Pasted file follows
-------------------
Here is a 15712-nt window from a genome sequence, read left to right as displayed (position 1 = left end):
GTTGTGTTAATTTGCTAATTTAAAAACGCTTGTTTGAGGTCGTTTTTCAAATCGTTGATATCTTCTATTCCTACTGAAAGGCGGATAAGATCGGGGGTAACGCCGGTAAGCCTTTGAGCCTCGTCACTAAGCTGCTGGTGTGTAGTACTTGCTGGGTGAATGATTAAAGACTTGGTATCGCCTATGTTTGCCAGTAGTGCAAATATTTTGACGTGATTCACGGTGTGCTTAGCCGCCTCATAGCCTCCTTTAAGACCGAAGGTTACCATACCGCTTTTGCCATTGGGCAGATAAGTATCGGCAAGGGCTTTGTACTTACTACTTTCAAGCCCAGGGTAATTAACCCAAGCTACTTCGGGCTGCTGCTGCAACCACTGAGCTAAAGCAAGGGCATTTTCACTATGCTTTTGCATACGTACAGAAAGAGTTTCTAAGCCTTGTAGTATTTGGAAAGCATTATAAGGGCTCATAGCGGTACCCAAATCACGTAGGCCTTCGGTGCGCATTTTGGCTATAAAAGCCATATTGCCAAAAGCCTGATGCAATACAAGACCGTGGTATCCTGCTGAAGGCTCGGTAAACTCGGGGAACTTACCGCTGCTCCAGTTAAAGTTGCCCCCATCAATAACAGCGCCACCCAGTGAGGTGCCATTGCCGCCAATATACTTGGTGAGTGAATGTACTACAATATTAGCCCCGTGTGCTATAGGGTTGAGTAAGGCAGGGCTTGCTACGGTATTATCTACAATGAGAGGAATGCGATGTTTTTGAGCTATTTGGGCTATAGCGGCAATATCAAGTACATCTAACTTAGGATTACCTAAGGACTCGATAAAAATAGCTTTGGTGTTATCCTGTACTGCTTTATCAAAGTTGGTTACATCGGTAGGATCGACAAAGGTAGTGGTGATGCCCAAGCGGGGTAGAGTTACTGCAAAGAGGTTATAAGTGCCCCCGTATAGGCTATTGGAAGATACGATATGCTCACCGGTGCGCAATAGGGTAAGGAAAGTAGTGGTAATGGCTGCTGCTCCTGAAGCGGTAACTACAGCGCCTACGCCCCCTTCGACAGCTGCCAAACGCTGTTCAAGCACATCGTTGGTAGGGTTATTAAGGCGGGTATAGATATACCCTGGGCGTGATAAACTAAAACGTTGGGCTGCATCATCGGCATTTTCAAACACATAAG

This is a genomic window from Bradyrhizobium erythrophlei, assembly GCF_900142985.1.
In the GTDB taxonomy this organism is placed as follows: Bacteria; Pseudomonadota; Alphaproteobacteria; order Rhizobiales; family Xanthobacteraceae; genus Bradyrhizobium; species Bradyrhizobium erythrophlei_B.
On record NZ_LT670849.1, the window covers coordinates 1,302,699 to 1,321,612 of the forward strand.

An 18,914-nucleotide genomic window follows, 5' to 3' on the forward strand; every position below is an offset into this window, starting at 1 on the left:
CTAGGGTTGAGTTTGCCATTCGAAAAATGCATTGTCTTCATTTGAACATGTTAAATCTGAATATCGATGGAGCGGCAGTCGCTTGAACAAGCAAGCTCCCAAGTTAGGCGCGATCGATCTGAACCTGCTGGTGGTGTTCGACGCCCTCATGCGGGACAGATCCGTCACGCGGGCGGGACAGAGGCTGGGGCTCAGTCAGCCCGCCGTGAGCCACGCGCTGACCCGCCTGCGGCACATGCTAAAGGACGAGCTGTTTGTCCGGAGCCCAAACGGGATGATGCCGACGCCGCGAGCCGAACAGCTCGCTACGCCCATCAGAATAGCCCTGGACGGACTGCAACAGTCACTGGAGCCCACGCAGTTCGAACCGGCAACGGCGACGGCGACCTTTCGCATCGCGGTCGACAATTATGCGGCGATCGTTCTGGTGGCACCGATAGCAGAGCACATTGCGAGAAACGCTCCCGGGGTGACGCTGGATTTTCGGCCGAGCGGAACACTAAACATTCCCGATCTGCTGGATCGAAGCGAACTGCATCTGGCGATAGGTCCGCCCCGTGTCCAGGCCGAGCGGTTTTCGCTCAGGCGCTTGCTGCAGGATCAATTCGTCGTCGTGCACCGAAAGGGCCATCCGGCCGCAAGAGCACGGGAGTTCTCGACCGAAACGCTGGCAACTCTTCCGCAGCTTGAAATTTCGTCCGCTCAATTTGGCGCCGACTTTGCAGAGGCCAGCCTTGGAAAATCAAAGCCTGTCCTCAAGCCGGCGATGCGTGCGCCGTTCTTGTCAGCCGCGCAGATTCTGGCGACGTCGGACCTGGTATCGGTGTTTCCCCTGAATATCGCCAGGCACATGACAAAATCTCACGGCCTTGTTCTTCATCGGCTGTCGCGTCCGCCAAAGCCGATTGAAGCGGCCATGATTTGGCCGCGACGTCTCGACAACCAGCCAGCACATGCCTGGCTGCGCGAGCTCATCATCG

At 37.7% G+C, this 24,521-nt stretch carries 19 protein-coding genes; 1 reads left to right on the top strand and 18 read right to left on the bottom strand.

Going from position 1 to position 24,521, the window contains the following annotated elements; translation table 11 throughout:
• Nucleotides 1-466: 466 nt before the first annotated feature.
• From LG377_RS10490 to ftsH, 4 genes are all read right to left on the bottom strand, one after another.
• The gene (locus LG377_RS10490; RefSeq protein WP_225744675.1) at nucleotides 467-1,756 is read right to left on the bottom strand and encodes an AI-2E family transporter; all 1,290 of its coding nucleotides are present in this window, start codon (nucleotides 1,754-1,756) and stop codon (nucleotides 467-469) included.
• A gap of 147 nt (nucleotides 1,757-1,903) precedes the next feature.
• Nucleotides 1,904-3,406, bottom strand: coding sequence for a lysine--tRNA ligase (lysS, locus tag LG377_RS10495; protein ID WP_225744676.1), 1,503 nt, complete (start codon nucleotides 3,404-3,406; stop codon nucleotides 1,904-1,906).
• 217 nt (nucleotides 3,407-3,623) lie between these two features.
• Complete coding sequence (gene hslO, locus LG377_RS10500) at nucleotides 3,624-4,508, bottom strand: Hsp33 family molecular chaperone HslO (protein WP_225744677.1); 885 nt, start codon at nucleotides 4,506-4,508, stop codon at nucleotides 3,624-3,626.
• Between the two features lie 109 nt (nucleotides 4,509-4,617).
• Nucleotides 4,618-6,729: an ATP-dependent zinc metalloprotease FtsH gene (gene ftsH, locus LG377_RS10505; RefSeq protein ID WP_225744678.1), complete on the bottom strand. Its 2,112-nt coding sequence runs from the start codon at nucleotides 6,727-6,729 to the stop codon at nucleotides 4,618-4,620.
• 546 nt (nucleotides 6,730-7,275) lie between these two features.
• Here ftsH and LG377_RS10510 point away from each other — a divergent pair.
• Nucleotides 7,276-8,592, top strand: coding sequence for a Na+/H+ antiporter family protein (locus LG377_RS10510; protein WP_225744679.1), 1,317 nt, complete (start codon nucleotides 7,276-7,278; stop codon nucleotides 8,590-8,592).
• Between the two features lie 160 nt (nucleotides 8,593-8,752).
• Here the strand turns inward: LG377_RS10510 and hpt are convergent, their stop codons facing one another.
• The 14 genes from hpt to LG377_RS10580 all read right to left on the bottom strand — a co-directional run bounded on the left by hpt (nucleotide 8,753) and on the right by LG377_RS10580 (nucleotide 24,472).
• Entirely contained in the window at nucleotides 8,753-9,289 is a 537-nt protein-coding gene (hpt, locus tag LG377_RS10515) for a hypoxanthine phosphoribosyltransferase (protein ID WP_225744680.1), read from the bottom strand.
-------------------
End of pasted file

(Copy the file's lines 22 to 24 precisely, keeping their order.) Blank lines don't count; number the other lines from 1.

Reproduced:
• Between the two features lie 160 nt (nucleotides 8,593-8,752).
• Here the strand turns inward: LG377_RS10510 and hpt are convergent, their stop codons facing one another.
• The 14 genes from hpt to LG377_RS10580 all read right to left on the bottom strand — a co-directional run bounded on the left by hpt (nucleotide 8,753) and on the right by LG377_RS10580 (nucleotide 24,472).